The Blue Mosque (Sultan Ahmed Mosque) Istanbul , Turkey.
Address:Sultan Ahmet Mahallesi, Atmeydanı Cd. No:7, 34122 Fatih/İstanbul, Turkey
While many European capitals boast of impressive cathedrals, Turkey has its own feat of spiritual architecture. The Blue Mosque is widely regarded as one of the most impressive historical structures in Istanbul and throughout all of Europe. With just one look, it is not hard to see why.
The Blue Mosque is officially called the Sultan Ahmed Mosque. It was built in the early 1600s, with construction coming to a close in 1616. Unlike many other mosques built in this time period, the Blue Mosque was not built after victory in battle. Instead, the sultan decided to build the mosque to appease God. Because of this, the funds for the mosque were taken from the treasury. This decision faced some criticism at the time, but construction continued regardless.
The sprawling structure is intricately adorned both inside and out, and though it is a popular tourist destination, it is still used as a mosque by locals to this day. Its nickname, the Blue Mosque, comes from the extensive use of blue tiles on the inside, which are sure to leave a lasting impression on any visitor. The overall tile work is nothing short of exquisite. The lower level of the interior features over 20,000 ceramic tiles in traditional tulip designs. However, the interior gets more impressive at the gallery level, where the tile work represents more complex images such as flowers and fruit. The design is anchored with blue paint at the ceiling, and stained glass windows were installed to let in natural light.
Other interior decorations include passages from the Qur’an. There is also a richly made mihrab, which is an alcove made of carved marble that directs people where to pray. The interior is carefully designed so that everyone inside the mosque can see the imam at the minber, which is a pulpit from where the message is delivered.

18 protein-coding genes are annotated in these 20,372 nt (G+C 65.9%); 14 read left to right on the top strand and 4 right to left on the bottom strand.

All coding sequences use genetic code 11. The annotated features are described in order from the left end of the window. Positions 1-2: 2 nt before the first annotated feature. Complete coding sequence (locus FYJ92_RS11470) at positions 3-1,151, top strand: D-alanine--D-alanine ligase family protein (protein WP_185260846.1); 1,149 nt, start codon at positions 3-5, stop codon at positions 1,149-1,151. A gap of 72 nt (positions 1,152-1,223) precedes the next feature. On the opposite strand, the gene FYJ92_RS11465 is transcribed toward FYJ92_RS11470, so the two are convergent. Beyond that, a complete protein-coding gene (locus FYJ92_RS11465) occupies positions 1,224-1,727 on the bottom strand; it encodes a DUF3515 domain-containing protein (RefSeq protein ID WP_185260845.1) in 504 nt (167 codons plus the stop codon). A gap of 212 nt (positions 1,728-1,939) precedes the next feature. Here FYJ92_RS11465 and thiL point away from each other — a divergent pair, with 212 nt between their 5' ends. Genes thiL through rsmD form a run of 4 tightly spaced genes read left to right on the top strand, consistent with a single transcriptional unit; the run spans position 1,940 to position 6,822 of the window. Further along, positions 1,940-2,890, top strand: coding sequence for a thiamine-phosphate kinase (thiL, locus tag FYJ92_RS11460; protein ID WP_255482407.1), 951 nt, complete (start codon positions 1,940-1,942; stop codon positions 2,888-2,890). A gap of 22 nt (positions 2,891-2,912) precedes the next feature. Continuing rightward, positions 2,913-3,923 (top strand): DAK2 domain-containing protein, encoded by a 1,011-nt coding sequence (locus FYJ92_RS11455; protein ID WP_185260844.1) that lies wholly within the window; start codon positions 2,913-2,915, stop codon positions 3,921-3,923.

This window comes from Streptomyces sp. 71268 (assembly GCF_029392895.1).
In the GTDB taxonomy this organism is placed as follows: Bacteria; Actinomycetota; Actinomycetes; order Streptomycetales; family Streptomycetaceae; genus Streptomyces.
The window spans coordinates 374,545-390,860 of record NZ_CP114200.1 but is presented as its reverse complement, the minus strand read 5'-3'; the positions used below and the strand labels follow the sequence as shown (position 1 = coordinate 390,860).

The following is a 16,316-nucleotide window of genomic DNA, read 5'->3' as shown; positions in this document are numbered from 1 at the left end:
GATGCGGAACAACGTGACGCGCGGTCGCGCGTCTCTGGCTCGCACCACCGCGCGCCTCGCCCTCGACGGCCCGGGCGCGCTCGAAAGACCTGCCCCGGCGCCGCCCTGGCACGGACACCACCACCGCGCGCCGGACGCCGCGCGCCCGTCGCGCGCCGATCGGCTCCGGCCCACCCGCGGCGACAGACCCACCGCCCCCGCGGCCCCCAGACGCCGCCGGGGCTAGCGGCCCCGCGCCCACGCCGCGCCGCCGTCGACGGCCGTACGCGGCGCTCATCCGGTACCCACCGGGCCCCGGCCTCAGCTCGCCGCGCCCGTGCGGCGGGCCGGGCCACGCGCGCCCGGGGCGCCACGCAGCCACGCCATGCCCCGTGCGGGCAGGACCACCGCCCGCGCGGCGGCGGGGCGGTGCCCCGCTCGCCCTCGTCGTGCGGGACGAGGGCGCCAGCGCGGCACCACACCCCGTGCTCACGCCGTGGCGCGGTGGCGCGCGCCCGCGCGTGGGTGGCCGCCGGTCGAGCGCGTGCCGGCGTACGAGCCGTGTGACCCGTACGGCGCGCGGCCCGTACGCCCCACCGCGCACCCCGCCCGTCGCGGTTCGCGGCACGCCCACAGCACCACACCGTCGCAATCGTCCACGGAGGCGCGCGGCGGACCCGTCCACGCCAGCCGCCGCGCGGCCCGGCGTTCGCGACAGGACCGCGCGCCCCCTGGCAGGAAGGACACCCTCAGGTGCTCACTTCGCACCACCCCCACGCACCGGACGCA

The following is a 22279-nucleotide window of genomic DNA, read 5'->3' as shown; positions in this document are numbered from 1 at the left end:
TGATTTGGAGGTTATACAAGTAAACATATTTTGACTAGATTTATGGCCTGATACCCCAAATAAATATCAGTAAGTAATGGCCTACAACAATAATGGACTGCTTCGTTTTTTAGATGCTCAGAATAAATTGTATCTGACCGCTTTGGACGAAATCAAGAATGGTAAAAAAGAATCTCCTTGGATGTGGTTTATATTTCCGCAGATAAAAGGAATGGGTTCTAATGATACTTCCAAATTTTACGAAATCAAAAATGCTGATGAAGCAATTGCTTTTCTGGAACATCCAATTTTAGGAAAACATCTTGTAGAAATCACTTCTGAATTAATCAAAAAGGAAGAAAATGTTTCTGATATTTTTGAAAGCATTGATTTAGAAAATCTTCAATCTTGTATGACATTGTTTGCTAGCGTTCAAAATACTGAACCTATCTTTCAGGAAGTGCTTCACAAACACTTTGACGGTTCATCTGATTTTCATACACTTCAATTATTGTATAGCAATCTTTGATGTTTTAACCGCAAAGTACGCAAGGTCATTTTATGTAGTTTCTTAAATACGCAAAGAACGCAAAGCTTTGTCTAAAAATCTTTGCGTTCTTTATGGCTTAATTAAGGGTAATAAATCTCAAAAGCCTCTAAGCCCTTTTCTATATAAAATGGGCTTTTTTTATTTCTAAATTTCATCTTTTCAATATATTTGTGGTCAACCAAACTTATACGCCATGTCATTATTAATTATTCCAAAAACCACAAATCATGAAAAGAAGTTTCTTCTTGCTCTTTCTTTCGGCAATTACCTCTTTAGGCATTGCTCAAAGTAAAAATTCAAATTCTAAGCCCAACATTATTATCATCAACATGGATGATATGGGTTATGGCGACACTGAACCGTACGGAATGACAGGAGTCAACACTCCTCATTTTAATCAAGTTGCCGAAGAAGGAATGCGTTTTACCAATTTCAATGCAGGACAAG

Outside, the Blue Mosque is hard to miss. The main dome stands proudly above the structure with eight smaller domes surrounding it. The architecture is decidedly Ottoman, although it incorporates some Byzantine nuances as well. Along the edge of the structure, there are six minarets, which anchor the design. Originally, using six minarets was cause for controversy, since all other mosques had been limited to four. It was only when the mosque in Mecca added more minarets that the inclusion of six seemed appropriate to the general population. The exterior also includes space for a large courtyard, which is almost as spacious as the rest of the mosque.
The Blue Mosque Tour
Every year, over four million tourists come to the mosque. Among the most famous visitors is Pope Benedict XVI. The pope came to the mosque in 2006. During his visit, he observed Muslim customs and removed his shoes, meditating for several minutes before meeting with the mosque’s leaders. This was only the second time that a pope visited a Muslim place of worship.
The Blue Mosque remains important to Muslims, but people from all cultures are sure to appreciate its beauty.